The High-Definition Multimedia Interface (HDMI) was originally launched in 2002 to replace the ageing and bulky SCART connection.
HDMI has been through several iterations since then, the fifth of which is the newest version - HDMI 2.0. But what is it?
What does it do that the current HDMI connections on the back of your HD telly don't? Both of these questions (and more besides) are answered below...
What is HDMI 2.0?
Officially unveiled at IFA 2013 by the HDMI Forum, HDMI 2.0 is an improved standard for AV connectivity and the heir apparent to HDMI 1.4 (released back in 2009). You'll need an HDMI 2.0-compatible HD TV if you're interested in watching the full range of 4K Ultra HD source material in the future.
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Hey, wait. Doesn't HDMI 1.4 support 4K Ultra HD?
Yes it does. But there's a problem. As its name suggests, '4K' is four times the resolution of 1080p Full HD and it actually requires more bandwidth than the current HDMI 1.4 spec can handle.
While HDMI 1.4 has a throughput of 10.2Gbps, it's only enough to support a 4K resolution of 3840 x 2160 pixels at 24, 25 and 30Hz or to display full 4K (4096 x 2160 pixels) at 24Hz. The 2160p24 and 2160p30 formats might be good enough for movie playback, but they fall short of the 50/60Hz required for 4K TV broadcasts and future Ultra HD gaming.
HDMI 1.4 also only supports 8-bit colour at 4K. HDMI 2.0 improves upon this, offering 10 to 12-bit colour depth at Ultra HD resolutions.
So what's the full HDMI 2.0 spec?
HDMI 2.0 doesn't quite double the throughput of HDMI 1.4, but it ramps it up to 18Gbps. This enables a whole host of enhancements and features, which include:
- 4K Ultra HD at 50/60Hz - i.e. 2160p50 and 2160p60 - four times the clarity of 1080p60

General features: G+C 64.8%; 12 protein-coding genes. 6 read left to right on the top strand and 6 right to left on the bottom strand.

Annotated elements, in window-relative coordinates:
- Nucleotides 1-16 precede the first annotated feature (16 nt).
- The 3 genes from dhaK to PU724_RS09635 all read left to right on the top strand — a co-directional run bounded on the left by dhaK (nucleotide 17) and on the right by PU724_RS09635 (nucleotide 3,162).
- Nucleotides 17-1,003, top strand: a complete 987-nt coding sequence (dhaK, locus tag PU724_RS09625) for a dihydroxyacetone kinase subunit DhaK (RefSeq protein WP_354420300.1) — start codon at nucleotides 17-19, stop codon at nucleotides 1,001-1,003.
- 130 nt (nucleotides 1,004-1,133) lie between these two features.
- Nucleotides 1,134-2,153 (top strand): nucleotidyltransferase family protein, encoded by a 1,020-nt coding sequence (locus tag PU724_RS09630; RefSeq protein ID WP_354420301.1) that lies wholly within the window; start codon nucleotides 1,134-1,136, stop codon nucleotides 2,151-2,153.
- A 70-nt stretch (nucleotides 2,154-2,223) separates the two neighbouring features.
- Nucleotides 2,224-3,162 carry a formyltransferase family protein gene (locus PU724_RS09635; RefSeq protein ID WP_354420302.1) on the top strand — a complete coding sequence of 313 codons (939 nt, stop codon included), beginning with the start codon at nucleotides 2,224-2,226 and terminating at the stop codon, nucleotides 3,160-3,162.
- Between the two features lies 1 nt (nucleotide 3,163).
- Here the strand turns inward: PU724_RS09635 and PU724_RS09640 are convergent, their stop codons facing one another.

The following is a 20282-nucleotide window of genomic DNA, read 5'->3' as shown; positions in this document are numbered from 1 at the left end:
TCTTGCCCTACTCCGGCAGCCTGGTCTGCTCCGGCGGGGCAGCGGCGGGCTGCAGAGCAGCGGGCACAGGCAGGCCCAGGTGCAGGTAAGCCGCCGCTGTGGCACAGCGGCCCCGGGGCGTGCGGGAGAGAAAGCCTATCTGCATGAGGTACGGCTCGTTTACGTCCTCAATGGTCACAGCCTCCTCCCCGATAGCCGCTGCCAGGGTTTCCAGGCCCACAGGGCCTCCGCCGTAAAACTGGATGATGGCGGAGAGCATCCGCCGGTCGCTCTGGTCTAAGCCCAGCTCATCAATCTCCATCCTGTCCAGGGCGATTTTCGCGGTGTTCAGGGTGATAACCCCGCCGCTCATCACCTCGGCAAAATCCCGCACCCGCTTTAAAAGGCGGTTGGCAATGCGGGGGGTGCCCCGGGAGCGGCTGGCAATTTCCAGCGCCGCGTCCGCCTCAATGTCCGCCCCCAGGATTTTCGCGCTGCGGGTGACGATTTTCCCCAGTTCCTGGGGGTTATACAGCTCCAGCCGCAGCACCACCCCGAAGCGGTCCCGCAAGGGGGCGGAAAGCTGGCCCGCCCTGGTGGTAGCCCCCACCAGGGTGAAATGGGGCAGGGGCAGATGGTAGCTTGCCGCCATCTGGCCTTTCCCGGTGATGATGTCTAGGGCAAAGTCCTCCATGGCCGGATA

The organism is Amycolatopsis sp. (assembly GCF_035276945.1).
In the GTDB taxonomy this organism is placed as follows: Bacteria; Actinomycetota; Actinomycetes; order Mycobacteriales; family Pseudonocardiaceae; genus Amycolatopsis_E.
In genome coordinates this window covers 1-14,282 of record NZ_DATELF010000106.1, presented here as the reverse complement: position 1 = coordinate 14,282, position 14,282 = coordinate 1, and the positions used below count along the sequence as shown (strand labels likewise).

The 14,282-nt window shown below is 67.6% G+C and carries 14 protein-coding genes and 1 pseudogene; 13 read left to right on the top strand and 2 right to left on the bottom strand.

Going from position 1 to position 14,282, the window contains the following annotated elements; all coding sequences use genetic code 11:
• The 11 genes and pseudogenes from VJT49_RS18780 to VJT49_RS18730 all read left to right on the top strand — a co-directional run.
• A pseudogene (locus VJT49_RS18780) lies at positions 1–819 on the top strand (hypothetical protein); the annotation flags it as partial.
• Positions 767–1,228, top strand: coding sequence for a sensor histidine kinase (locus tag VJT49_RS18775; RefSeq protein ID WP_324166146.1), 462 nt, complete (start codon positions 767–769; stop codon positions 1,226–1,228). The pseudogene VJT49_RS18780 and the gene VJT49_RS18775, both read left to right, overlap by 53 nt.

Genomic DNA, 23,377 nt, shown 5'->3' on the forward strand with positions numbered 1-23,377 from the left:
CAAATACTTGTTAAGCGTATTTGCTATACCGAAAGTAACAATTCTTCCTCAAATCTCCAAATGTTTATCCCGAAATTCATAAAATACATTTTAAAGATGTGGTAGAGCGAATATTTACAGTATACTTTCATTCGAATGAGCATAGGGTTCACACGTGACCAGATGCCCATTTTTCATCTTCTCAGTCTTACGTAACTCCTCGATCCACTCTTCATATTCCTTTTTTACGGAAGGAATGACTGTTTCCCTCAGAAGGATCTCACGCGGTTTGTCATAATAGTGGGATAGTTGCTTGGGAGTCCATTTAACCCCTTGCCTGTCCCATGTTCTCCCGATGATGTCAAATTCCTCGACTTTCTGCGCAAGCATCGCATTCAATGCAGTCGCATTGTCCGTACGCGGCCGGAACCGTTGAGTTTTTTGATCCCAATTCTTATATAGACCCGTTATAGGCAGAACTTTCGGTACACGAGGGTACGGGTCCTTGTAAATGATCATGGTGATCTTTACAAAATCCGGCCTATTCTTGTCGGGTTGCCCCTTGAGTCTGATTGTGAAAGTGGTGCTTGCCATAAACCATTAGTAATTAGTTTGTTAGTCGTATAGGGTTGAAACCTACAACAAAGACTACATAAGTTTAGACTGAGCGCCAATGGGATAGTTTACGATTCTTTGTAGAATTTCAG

- Up to 32 uncompressed digital audio channels (compared to HDMI 1.4's eight)
- Up to 1536kHz audio sampling
- Simultaneous delivery of dual video streams to multiple users (on the same screen)
- Simultaneous delivery of multi-stream audio to multiple users (up to four)
- Support for 21:9 aspect ratios
- Dynamic synchronization of video and audio streams
- Additional CEC extensions for remote controls.
Does this mean that HDMI 1.4 is obsolete?
Far from it. HDMI 2.0 is fully backwards compatible with HDMI 1.4 and it features the same 19-pin connectors.
Will I need to buy new HDMI 2.0 cables?
That depends. You can use your existing HDMI cables with new HDMI 2.0 connections as the connectors themselves haven't changed. While there's no such thing as an HDMI 2.0 cable per se, displaying 4K at 50/60Hz will require a High Speed/Category 2 HDMI cable. You can pick one up for a few pounds/dollars online. Don't spend any more.
Who's supporting HDMI 2.0?
At IFA 2013, Panasonic launched its 65-inch Viera WT600 4K Ultra HD TV - the first to feature the new HDMI 2.0 specification. Now that HDMI 2.0 has been finalised, expect every new 4K Ultra HD telly scheduled for release in 2014 to include it.
Can I upgrade my current HD TV to support HDMI 2.0?
This isn't entirely clear. According to the HDMI Forum's website at hdmi.org, the official line is: "There are no provisions for doing such an upgrade. Because of the new enhanced feature set, any such conversion would require hardware and/or firmware upgrades."
But…There's an intriguing disclaimer: "If there are such conversions, [they] would come from the manufacturer." This opens up the possibility that some HDMI 1.4 connections could be converted into brand-spanking new HDMI 2.0 connections. Sony seems to be offering such an upgrade path. Its new X9 4K Ultra HD TV is listed on its website as "HDMI 2.0 upgradeable".
Will the PS4 and Xbox One have HDMI 2.0?
Doesn't look like it. All of the tech specs released for the two next-gen consoles thus far point to the PS4 and Xbox One shipping with the existing HDMI 1.4 connection. That said, if firmware and hardware upgrades are possible, there might be a way for Sony and Microsoft to provide a conversion option post-launch, as and when 4K Ultra HD becomes more established.
Is there an alternative to HDMI 2.0?
Yes. Intel's Thunderbolt 2 spec is faster - the throughput is rated at 20Gbps - and it supports DisplayPort 1.2. But the HDMI format is already firmly established on HD TVs and other HD-capable devices. So don't expect Thunderbolt to become a standard feature on future high-def and Ultra def tellies.
When is the HDMI 2.0 release date?
While the HDMI Forum officially released the spec on 4 September, any HDMI 2.0-equipped devices need to comply with the HDMI 2.0 Compliance Test Specification (CTS). And that's not finished yet. It is expected to be released at some point before the end of 2013.